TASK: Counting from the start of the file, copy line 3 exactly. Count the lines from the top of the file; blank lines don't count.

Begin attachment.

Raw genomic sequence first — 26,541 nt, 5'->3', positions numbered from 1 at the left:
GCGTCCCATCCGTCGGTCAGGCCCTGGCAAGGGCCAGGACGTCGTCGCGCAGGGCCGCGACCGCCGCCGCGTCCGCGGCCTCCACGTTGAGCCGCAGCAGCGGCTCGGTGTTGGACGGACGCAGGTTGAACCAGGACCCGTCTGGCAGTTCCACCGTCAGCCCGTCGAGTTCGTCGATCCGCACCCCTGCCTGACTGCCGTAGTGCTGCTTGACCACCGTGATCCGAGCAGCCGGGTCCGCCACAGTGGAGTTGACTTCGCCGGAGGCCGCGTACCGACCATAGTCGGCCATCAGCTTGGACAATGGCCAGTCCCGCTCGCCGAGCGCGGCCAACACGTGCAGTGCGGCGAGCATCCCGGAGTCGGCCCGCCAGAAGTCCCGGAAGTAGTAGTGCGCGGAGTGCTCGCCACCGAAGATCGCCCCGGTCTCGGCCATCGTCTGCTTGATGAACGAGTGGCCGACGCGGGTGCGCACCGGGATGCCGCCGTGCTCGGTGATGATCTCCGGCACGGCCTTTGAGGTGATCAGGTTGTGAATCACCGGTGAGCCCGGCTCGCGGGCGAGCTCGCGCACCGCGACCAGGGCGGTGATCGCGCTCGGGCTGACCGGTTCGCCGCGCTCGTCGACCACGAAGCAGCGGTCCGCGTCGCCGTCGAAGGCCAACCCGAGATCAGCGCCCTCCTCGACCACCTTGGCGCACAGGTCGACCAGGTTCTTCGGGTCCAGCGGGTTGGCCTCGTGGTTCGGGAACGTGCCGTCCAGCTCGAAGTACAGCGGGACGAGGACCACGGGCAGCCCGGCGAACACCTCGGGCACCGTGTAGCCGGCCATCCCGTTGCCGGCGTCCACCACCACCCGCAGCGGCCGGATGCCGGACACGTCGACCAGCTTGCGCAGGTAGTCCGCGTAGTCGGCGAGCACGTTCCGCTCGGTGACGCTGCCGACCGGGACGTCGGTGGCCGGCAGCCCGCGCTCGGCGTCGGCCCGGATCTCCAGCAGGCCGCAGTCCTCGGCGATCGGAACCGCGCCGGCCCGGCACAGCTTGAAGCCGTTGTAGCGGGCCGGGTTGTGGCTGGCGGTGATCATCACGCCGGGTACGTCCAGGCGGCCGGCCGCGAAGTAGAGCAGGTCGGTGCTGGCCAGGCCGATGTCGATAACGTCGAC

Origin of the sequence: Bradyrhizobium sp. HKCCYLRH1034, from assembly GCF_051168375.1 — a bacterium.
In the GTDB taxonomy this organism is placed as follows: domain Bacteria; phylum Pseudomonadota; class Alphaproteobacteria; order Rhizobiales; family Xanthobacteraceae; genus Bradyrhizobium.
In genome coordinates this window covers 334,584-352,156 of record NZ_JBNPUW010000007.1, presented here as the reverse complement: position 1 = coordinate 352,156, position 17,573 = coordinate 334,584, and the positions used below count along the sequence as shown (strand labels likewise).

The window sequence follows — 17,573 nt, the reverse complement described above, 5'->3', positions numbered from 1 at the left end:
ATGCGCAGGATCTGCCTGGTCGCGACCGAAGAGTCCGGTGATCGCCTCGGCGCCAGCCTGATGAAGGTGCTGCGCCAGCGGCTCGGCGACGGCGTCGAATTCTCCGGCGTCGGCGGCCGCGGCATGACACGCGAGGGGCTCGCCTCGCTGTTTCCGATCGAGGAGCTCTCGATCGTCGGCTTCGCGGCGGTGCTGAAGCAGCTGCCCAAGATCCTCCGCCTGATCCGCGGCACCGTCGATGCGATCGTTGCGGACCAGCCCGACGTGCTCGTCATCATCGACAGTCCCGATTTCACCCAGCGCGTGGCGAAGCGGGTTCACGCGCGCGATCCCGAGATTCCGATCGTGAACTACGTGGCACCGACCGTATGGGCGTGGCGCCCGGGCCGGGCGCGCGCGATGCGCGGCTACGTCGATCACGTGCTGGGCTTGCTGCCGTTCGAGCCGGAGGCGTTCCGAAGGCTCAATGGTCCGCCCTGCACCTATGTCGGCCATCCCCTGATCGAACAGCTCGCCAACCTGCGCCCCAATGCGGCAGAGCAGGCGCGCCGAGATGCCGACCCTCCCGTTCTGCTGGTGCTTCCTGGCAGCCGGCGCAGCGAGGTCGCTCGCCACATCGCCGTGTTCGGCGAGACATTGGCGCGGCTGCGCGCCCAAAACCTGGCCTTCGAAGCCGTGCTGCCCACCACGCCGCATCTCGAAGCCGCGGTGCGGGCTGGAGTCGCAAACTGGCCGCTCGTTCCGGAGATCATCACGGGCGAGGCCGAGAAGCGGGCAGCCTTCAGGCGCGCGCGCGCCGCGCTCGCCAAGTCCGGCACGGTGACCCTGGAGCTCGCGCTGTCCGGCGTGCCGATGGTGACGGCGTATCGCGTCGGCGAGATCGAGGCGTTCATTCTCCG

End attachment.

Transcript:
Origin of the sequence: Bradyrhizobium sp. HKCCYLRH1034, from assembly GCF_051168375.1 — a bacterium.